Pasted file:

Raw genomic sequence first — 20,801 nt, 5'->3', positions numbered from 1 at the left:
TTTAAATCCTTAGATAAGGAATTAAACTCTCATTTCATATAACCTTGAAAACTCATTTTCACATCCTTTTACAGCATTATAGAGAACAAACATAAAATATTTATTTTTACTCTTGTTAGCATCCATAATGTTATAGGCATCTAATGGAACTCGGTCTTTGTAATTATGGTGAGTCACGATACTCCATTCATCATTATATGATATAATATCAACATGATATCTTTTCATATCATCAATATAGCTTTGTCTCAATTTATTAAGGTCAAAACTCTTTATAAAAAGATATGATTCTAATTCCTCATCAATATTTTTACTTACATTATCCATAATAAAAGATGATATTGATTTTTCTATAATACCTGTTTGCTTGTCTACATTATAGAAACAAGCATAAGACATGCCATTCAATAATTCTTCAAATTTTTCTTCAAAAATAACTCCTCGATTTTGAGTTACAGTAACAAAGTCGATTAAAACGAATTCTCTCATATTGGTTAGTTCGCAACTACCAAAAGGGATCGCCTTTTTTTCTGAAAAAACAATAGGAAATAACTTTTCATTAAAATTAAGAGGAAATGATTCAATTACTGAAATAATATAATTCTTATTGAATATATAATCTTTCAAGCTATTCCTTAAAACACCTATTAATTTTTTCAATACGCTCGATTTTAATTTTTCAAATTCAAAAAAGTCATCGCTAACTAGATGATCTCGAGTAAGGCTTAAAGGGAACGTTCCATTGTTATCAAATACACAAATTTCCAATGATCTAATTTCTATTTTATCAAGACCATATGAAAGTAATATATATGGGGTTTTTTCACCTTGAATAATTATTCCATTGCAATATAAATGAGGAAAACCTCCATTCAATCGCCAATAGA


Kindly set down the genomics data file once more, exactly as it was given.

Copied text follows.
Raw genomic sequence first — 20,801 nt, 5'->3', positions numbered from 1 at the left:
TTTAAATCCTTAGATAAGGAATTAAACTCTCATTTCATATAACCTTGAAAACTCATTTTCACATCCTTTTACAGCATTATAGAGAACAAACATAAAATATTTATTTTTACTCTTGTTAGCATCCATAATGTTATAGGCATCTAATGGAACTCGGTCTTTGTAATTATGGTGAGTCACGATACTCCATTCATCATTATATGATATAATATCAACATGATATCTTTTCATATCATCAATATAGCTTTGTCTCAATTTATTAAGGTCAAAACTCTTTATAAAAAGATATGATTCTAATTCCTCATCAATATTTTTACTTACATTATCCATAATAAAAGATGATATTGATTTTTCTATAATACCTGTTTGCTTGTCTACATTATAGAAACAAGCATAAGACATGCCATTCAATAATTCTTCAAATTTTTCTTCAAAAATAACTCCTCGATTTTGAGTTACAGTAACAAAGTCGATTAAAACGAATTCTCTCATATTGGTTAGTTCGCAACTACCAAAAGGGATCGCCTTTTTTTCTGAAAAAACAATAGGAAATAACTTTTCATTAAAATTAAGAGGAAATGATTCAATTACTGAAATAATATAATTCTTATTGAATATATAATCTTTCAAGCTATTCCTTAAAACACCTATTAATTTTTTCAATACGCTCGATTTTAATTTTTCAAATTCAAAAAAGTCATCGCTAACTAGATGATCTCGAGTAAGGCTTAAAGGGAACGTTCCATTGTTATCAAATACACAAATTTCCAATGATCTAATTTCTATTTTATCAAGACCATATGAAAGTAATATATATGGGGTTTTTTCACCTTGAATAATTATTCCATTGCAATATAAATGAGGAAAACCTCCATTCAATCGCCAATAGA